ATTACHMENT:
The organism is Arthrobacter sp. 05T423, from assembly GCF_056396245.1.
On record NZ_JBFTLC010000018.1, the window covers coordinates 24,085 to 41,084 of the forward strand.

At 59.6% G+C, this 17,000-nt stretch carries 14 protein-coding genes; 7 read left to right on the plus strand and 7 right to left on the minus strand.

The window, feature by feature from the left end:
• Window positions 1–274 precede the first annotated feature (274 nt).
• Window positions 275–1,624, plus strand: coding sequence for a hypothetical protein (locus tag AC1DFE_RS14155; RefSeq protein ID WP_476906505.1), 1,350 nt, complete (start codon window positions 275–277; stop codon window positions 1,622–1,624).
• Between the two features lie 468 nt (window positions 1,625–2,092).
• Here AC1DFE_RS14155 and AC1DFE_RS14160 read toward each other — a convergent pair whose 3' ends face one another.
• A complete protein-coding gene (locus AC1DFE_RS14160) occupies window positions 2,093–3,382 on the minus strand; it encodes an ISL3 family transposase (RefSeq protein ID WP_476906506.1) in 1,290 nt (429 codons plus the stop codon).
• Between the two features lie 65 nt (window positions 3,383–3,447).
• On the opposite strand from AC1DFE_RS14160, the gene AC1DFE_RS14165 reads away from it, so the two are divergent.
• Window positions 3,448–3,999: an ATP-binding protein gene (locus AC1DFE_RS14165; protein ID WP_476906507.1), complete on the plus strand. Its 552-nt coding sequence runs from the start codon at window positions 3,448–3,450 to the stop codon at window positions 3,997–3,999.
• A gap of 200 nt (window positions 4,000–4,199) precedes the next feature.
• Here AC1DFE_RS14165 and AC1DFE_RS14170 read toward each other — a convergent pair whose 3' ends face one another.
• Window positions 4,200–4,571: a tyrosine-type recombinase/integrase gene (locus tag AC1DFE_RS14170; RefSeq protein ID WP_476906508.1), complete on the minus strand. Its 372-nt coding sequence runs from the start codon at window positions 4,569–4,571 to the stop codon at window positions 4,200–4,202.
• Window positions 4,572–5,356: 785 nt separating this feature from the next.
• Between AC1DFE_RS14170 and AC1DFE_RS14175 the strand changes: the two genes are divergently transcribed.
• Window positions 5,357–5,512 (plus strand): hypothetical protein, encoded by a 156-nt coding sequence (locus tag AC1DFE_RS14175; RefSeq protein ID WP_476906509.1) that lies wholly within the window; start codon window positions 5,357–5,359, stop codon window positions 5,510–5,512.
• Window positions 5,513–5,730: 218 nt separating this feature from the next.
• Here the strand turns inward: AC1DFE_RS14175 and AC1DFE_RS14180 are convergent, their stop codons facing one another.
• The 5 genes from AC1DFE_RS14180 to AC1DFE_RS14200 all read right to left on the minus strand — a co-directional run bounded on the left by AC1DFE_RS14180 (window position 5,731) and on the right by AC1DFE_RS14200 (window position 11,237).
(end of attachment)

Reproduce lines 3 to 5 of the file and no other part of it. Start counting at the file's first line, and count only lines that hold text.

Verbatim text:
At 59.6% G+C, this 17,000-nt stretch carries 14 protein-coding genes; 7 read left to right on the plus strand and 7 right to left on the minus strand.

The window, feature by feature from the left end:
• Window positions 1–274 precede the first annotated feature (274 nt).